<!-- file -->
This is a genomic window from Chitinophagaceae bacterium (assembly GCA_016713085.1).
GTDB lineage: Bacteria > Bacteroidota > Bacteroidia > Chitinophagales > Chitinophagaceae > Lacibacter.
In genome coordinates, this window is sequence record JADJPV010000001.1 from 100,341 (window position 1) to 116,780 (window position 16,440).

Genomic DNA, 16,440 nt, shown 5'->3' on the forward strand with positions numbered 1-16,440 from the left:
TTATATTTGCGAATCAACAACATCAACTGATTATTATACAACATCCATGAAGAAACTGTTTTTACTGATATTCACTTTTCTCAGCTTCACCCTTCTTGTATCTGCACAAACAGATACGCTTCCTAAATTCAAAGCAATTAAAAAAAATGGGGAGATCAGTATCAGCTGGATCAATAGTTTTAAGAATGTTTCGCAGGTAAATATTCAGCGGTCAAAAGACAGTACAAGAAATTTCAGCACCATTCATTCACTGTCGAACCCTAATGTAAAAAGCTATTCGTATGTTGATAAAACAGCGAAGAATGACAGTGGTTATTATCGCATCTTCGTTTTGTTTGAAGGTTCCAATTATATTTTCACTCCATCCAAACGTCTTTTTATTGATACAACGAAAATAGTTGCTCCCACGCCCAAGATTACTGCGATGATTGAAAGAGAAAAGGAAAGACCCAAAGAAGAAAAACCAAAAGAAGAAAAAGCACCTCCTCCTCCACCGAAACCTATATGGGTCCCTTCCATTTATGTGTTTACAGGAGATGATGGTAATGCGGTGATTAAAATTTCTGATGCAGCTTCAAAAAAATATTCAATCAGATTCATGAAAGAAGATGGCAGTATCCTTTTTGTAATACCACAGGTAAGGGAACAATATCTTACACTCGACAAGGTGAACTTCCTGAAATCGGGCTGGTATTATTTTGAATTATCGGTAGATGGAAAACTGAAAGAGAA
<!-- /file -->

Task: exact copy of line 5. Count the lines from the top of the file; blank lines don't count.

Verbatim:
TTATATTTGCGAATCAACAACATCAACTGATTATTATACAACATCCATGAAGAAACTGTTTTTACTGATATTCACTTTTCTCAGCTTCACCCTTCTTGTATCTGCACAAACAGATACGCTTCCTAAATTCAAAGCAATTAAAAAAAATGGGGAGATCAGTATCAGCTGGATCAATAGTTTTAAGAATGTTTCGCAGGTAAATATTCAGCGGTCAAAAGACAGTACAAGAAATTTCAGCACCATTCATTCACTGTCGAACCCTAATGTAAAAAGCTATTCGTATGTTGATAAAACAGCGAAGAATGACAGTGGTTATTATCGCATCTTCGTTTTGTTTGAAGGTTCCAATTATATTTTCACTCCATCCAAACGTCTTTTTATTGATACAACGAAAATAGTTGCTCCCACGCCCAAGATTACTGCGATGATTGAAAGAGAAAAGGAAAGACCCAAAGAAGAAAAACCAAAAGAAGAAAAAGCACCTCCTCCTCCACCGAAACCTATATGGGTCCCTTCCATTTATGTGTTTACAGGAGATGATGGTAATGCGGTGATTAAAATTTCTGATGCAGCTTCAAAAAAATATTCAATCAGATTCATGAAAGAAGATGGCAGTATCCTTTTTGTAATACCACAGGTAAGGGAACAATATCTTACACTCGACAAGGTGAACTTCCTGAAATCGGGCTGGTATTATTTTGAATTATCGGTAGATGGAAAACTGAAAGAGAA